Mark Kolbe, Getty Images
Last month, Ian McCall was arrested and charged with one count of driving on a suspended license. McCall, who has had his run-ins with the law in the past, ended up only serving 17 days of a 30-day jail sentence. But the most startling revelation came when he discovered he'd apparently been driving on a suspended license for two years, and throughout a lengthy legal process, no one had ever told him.
In fact, now that he's been released, McCall believes the license issue, which stemmed from an old charge a few years ago and seemingly fell through the legal cracks, didn't have anything to do with the motivations behind his arrest.
"They thought I was a drug dealer," McCall revealed on Wednesday's edition of The MMA Hour. "Don't know why. Well, actually, I know why. Someone that doesn't like me told them I was a drug dealer. An actual drug dealer that doesn't like me got busted -- I've seen the paperwork -- and said ‘oh, he's a drug dealer too.' And they came over to my house and they didn't find any drugs, they didn't find any text messages, they didn't find anything bad. So they're like ‘okay, you're not a drug dealer, but your probation officer said to come get you anyways because you have a suspended license.'"
For McCall, it was precisely the last thing he needed after emerging intact after tumultuous and sordid past. Word of his arrest spread quickly throughout the MMA community, and to make matters worse, initial reports tied the suspended license charge with "possession of narcotic paraphernalia and possession of prescription meds without a valid prescription," a pair of old charges stemming from 2008 that remained on his record because of an unfinished community service requirement with CalTrans.
Ultimately, it all led to a scene that McCall is not likely to forget.
"It was embarrassing," he admitted. "Them taking me away in front of my daughter and my wife. They tore my house apart, they tore my car apart. I guess they were following me from the gym, and they said, ‘oh, it would be more embarrassing if you got arrested in front of your gym.' Well I'd much rather be arrested in front of my gym, where my coach is a lawyer, compared to me being arrested at my house, in front of my neighbors and my daughter. I don't know. Cops are stupid, and they really just wanted to come to the house and search the house. But, again, I'm not a drug dealer and I'm not being charged with selling drugs."
Regardless, the 17-day jail stint was an experience the fighter described as "horrible." Trapped in a single-room, 70-man tank, McCall was overwhelmed by the weight of his situation. His bunkmate was a "head skinhead guy" serving a 27-year sentence, and even now, his body still aches from the concrete and metal he was confined to.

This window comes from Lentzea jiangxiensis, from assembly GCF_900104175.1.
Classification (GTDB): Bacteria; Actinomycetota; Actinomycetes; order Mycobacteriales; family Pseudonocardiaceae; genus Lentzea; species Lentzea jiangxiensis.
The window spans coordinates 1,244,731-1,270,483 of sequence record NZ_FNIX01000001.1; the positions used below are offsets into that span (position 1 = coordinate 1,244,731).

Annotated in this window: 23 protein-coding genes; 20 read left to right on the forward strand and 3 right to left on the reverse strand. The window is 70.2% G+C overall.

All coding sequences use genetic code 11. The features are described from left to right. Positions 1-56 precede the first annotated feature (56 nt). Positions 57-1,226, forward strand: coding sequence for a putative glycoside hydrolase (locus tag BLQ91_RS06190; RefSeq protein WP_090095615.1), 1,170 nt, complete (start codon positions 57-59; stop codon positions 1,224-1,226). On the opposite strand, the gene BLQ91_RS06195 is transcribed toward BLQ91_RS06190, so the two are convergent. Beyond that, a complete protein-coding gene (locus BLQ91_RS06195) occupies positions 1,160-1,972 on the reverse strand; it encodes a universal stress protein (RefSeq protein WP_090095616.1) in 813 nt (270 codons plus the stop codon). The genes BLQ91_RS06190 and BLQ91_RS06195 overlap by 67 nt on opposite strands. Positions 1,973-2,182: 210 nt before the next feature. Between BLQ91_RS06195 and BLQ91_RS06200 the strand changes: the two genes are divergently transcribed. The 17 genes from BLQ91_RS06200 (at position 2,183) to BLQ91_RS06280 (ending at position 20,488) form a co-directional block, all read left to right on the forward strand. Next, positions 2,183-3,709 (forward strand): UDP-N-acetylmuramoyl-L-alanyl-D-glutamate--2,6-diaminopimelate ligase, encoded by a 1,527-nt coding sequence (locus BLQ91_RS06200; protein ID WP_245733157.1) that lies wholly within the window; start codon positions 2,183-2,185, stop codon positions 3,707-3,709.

But most of all, McCall's isolation away from his wife and daughter took the greatest toll.
"I couldn't sleep in there," McCall explained. "I got maybe like an hour of sleep a day, for the first ten days. I remember just sitting up and I was like, ‘what the hell am I doing here. I don't belong here. This isn't where I'm supposed to be right now. I'm should be at the gym, at least getting punched in the face, if not punching someone in the face. I'm supposed to be doing better things with my life, and creating a life for my family.'
"Any matter of time is a long time when you're away from your daughter and your wife. Even one night is too much. It's definitely not a place I ever want to go back to."
Even after his release, the legal process still isn't over. McCall is scheduled to attend court one last time, which he's been promised is a mere formality, and is expected to be cleared of any additional issues. He's also required to complete his CalTrans 20-day community service sentence from 2008 and has to pay a $601 fine to get his license back.
But overall, things could be worse. McCall still finds himself employed by the UFC, who he says have been by his side throughout the entire process.
"The UFC has supported the whole time," McCall insisted. "Sean Shelby and Dana White, obviously I'm sure they're not happy with me being in the situation I'm in. You've got to kind of be angry at someone, because I've put myself in this situation. I know bad people, I know dumb people. That's just how I grew up. I guess because I haven't just blacklisted everybody and moved out of the state, I don't even know. It's confusing. But they're happy and they said that I should be fighting hopefully this year, and if not, maybe January.
"There's nothing set in stone. I wanted to fight in November, but I think because of the UFC 151 debacle, I wont be able to fight until January. But there's a lot of flyweight fights coming up until then, so, I don't mean to be mean, but hopefully someone breaks a pinky toe or something so I can step in and hurt somebody."
While McCall may still be bewildered over his bizarre circumstances, he admits that he gained a new appreciation for what he has. Some of the men he met, like his bunkmate, are going to be in jail for the majority of their lives and will never get to experience the little joys McCall treasures.
In the end, the only way for the flyweight contender to reconcile what just happened is to turn it into a positive; to climb back into the cage, and as he puts it, continue making a life for he and his family.
"I have to build," McCall vowed. "I have to beat up whoever they put in front of me and I have to do it convincingly. Otherwise, someone else will pass me up. So I have to go out and I have to really, really, really put the beating on a couple people, and hopefully, I'll get a title shot against whoever wins."
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